Locust expert flies off into the sunset
31 August 2016
When northern Victoria's fields were dark with locusts in 2010, Gordon Berg provided the scientific advice and modelling to help save the state's crops and pasture.
Gordon Berg started working for the government in 1973, when he took a job as an agricultural scientist in Burnley.
It didn't take him long to move on to entomology, the study of insects – in late 1973 Victoria had a major locust outbreak and Gordon was part of the team working in the field to reduce their damage.
Gordon has been chasing locusts ever since.
His abiding interest in the insects that live in pasture led him to a short stint in the Chemical Standards branch – pesticides are an important part of locust control – followed by 12 years as Manager of Crop Health Services (diagnostics) team at Knoxfield.
By 2006, Gordon thought he had had enough, but his retirement didn't last long – he took work as a casual employee for the biosecurity team and joined the team formally in 2009.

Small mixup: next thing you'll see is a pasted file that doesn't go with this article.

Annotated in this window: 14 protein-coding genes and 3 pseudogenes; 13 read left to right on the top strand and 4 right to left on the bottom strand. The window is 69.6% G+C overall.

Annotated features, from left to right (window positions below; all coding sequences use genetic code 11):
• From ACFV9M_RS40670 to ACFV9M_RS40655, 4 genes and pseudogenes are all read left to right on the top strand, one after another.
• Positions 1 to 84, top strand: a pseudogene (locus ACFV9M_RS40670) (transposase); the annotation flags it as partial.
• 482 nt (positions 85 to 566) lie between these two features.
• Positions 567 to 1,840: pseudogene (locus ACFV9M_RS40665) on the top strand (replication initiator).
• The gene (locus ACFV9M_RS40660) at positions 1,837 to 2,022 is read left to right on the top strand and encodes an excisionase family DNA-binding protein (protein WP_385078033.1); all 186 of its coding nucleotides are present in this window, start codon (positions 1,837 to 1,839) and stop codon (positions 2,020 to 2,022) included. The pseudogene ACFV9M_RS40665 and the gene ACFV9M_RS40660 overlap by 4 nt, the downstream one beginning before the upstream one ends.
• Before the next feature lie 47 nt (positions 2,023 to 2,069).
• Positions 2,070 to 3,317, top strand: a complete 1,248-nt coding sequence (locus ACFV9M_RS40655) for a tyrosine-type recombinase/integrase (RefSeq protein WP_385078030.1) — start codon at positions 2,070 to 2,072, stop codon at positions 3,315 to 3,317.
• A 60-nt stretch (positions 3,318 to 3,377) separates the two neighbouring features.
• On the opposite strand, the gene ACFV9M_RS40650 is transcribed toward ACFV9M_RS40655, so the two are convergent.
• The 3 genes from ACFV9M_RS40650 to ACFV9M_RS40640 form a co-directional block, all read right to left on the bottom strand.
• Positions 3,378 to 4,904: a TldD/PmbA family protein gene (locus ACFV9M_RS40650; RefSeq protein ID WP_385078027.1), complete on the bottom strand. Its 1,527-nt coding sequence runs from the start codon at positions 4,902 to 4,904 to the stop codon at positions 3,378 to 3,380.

That year he became Victoria's Plague Locust Commissioner. It was excellent timing for the farmers of Victoria as his expertise was hugely valued in the response to the 2010 locust plague.
During that plague, Gordon told The Age that he had heard of ''something like 8000 hectares of canola basically vanishing in a day''.
A program of pesticide application at the right stage of the locusts' development was key to the success of the campaign.
Gordon attended information sessions across the state, educating the farming community and public space managers on chemical treatments to effectively control the locusts.
Acting Head of Emergency Management for the Department of Economic Development, Jobs, Transport and Resources, Russell McMurray, said Gordon will be missed.
"During the plague Gordon became a celebrity and undertook countless media interviews, thanks to his friendly nature and ability to explain the science of entomology to the lay person," he said.
Gordon Berg will take leave from the department at the end of August and officially retire in January.
The new Plague Locust Commissioner will take over the role in September.
Categorised under: Agriculture,Biosecurity